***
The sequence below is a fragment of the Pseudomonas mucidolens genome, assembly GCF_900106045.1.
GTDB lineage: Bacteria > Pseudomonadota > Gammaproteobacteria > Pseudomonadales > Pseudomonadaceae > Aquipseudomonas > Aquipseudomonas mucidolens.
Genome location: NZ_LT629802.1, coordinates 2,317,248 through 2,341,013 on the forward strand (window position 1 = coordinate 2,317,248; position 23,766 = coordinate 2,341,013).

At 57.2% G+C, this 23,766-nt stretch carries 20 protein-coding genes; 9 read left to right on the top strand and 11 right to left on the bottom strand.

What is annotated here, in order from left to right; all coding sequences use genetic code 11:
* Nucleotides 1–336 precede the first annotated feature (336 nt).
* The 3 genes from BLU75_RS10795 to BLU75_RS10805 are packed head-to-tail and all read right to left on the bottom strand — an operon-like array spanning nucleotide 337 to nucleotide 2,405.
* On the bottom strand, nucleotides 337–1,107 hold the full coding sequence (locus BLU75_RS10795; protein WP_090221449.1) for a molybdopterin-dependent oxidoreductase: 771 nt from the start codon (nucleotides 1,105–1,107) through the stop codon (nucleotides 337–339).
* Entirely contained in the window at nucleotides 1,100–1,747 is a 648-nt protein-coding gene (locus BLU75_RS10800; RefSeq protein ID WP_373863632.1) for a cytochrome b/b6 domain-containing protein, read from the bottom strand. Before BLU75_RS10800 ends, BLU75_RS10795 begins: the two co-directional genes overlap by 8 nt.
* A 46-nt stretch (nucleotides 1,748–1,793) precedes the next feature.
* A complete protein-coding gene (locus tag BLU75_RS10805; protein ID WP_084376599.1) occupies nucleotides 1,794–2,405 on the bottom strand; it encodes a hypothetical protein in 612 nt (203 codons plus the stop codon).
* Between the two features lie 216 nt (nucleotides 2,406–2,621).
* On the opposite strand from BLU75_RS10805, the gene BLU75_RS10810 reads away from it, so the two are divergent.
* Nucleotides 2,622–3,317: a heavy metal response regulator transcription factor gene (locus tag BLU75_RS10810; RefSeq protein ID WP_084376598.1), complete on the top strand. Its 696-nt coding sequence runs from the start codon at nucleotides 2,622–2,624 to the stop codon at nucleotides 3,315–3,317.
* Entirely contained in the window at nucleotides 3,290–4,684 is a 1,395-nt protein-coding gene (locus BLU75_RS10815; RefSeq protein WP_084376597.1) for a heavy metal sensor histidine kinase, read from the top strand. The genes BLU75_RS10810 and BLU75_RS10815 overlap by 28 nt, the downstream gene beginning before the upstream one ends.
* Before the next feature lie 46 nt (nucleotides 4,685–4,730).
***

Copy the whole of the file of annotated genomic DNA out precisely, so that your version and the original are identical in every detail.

The sequence below is a fragment of the Pseudomonas mucidolens genome, assembly GCF_900106045.1.
GTDB lineage: Bacteria > Pseudomonadota > Gammaproteobacteria > Pseudomonadales > Pseudomonadaceae > Aquipseudomonas > Aquipseudomonas mucidolens.
Genome location: NZ_LT629802.1, coordinates 2,317,248 through 2,341,013 on the forward strand (window position 1 = coordinate 2,317,248; position 23,766 = coordinate 2,341,013).

At 57.2% G+C, this 23,766-nt stretch carries 20 protein-coding genes; 9 read left to right on the top strand and 11 right to left on the bottom strand.

What is annotated here, in order from left to right; all coding sequences use genetic code 11:
* Nucleotides 1–336 precede the first annotated feature (336 nt).
* The 3 genes from BLU75_RS10795 to BLU75_RS10805 are packed head-to-tail and all read right to left on the bottom strand — an operon-like array spanning nucleotide 337 to nucleotide 2,405.
* On the bottom strand, nucleotides 337–1,107 hold the full coding sequence (locus BLU75_RS10795; protein WP_090221449.1) for a molybdopterin-dependent oxidoreductase: 771 nt from the start codon (nucleotides 1,105–1,107) through the stop codon (nucleotides 337–339).
* Entirely contained in the window at nucleotides 1,100–1,747 is a 648-nt protein-coding gene (locus BLU75_RS10800; RefSeq protein ID WP_373863632.1) for a cytochrome b/b6 domain-containing protein, read from the bottom strand. Before BLU75_RS10800 ends, BLU75_RS10795 begins: the two co-directional genes overlap by 8 nt.
* A 46-nt stretch (nucleotides 1,748–1,793) precedes the next feature.
* A complete protein-coding gene (locus tag BLU75_RS10805; protein ID WP_084376599.1) occupies nucleotides 1,794–2,405 on the bottom strand; it encodes a hypothetical protein in 612 nt (203 codons plus the stop codon).
* Between the two features lie 216 nt (nucleotides 2,406–2,621).
* On the opposite strand from BLU75_RS10805, the gene BLU75_RS10810 reads away from it, so the two are divergent.
* Nucleotides 2,622–3,317: a heavy metal response regulator transcription factor gene (locus tag BLU75_RS10810; RefSeq protein ID WP_084376598.1), complete on the top strand. Its 696-nt coding sequence runs from the start codon at nucleotides 2,622–2,624 to the stop codon at nucleotides 3,315–3,317.
* Entirely contained in the window at nucleotides 3,290–4,684 is a 1,395-nt protein-coding gene (locus BLU75_RS10815; RefSeq protein WP_084376597.1) for a heavy metal sensor histidine kinase, read from the top strand. The genes BLU75_RS10810 and BLU75_RS10815 overlap by 28 nt, the downstream gene beginning before the upstream one ends.
* Before the next feature lie 46 nt (nucleotides 4,685–4,730).